The 66ers had an excellent month, going 6-3 and rattling off a five-game winning streak, their best of the season. DeVon Hardin was starting at center at this point and not giving the team much, although he did have his best game of the season against Reno on February 28, collecting 18 points and eight rebounds in a losing effort. Williams also was back in the starting lineup and had some monster games, including games of 13, 13, 12, 10 and 19 rebounds. He had a double-double against Utah and came close several more times. Deron Washington also played pretty well, averaging 12 points a game, and he had a 24-point game against Springfield where he shot 13 free throws.
This month saw the (re-)assignments of Byron Mullens and Kyle Weaver from the Thunder. D.J. White also was assigned, but for just five days. The Thunder also called-up Mustafa Shakur mid-March, although they kept him on the Tulsa roster for a few more weeks. The 66ers picked up Wink Adams to fill the newly-opened roster spot (since Shakur no longer counted against the 10-player limit), who played for the Knicks in Summer League.
The 66ers had a six-game losing streak following Weaver's recall. Washington was inconsistent, although he had a weird game where he had eight points on nine shots, but also nine assists and 11 rebounds. Larry Owens had a good month, including scoring 34 points with nine assists and five rebounds against Rio Grande Valley, 15 points and 10 rebounds against Austin and 18 points on nine shots with nine assists and four steals against Bakersfield.
Tulsa closed out the season with a pair of blowout losses to Iowa and Reno, though by this point they were incorporating JaJuan Smith and Marcus Lewis (who was on the team earlier in the season then missed significant time with injury). Williams was once again rebounding very well, this time off the bench, and he was growing a lot more confident in his offense with mixed results.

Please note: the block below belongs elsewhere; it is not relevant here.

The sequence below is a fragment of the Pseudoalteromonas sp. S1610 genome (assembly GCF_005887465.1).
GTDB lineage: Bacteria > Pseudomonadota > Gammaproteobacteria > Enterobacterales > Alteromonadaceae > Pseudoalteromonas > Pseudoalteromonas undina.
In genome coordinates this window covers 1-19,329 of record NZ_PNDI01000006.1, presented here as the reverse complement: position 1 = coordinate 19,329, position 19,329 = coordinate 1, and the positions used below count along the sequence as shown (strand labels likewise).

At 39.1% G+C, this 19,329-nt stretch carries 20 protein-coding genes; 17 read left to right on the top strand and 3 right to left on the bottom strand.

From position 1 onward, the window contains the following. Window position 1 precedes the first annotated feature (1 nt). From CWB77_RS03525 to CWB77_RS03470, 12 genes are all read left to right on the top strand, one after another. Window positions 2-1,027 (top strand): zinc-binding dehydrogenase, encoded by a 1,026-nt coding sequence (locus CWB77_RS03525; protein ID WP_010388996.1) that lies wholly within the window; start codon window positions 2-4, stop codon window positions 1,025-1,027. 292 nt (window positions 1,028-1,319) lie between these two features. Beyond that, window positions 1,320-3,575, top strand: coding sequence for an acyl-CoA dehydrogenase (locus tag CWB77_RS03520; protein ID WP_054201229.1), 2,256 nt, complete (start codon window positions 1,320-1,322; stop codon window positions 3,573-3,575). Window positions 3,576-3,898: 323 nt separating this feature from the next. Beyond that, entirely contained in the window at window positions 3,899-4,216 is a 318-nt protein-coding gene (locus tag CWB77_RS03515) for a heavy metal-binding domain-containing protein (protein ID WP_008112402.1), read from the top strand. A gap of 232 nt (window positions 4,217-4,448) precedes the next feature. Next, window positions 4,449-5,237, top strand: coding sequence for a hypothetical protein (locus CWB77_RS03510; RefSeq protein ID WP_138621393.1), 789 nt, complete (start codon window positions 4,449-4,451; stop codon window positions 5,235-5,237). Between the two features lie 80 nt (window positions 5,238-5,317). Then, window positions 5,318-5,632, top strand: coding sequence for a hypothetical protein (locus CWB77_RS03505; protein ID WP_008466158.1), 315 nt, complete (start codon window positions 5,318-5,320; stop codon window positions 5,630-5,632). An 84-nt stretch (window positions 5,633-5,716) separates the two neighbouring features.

None of the top-3 ranked playoff teams wanted anything to do with the #8 seed 66ers, in part because there were rumors that Thunder players would be assigned for a playoff run. That turned out to be true, but D.J. White only played one game (which was in Tulsa). Kyle Weaver and Byron Mullens were around for the entire first round series, however. Tulsa beat the Sioux Falls Skyforce in three games behind stellar performances from the trio of Weaver, Mustafa Shakur and Larry Owens.
Tulsa then moved on to face the top-ranked Iowa Energy, whom they also beat in three games. Oddly enough, Tulsa lost their home game which featured their several NBA assignees, then won the next two games after Weaver, Shakur and Mullens were recalled to Oklahoma City. Wink Adams stepped up in game 2 with 24 points on 14 shots, by far his best game since joining the 66ers. Deron Washington also played well in the two wins, if you call "repeatedly getting to the free throw line" playing well. Larry Owens turned into Tulsa's go-to scorer in this series, while also showing off his versatility with 24 rebounds and 12 assists over three games.
And that's Tulsa's season. Overall they've played a lot like a team that finished two games over .500 - pretty good, and winning more than they lose, but not totally unbeatable even with a raft of NBA talent. I'd like to say that they've come together as a team in the playoffs and have a good chance in the finals, although the last semifinals game ended rather controversially and could've just as easily been won by Iowa. Still, the 66ers have been resilient throughout the season and should make this a close series.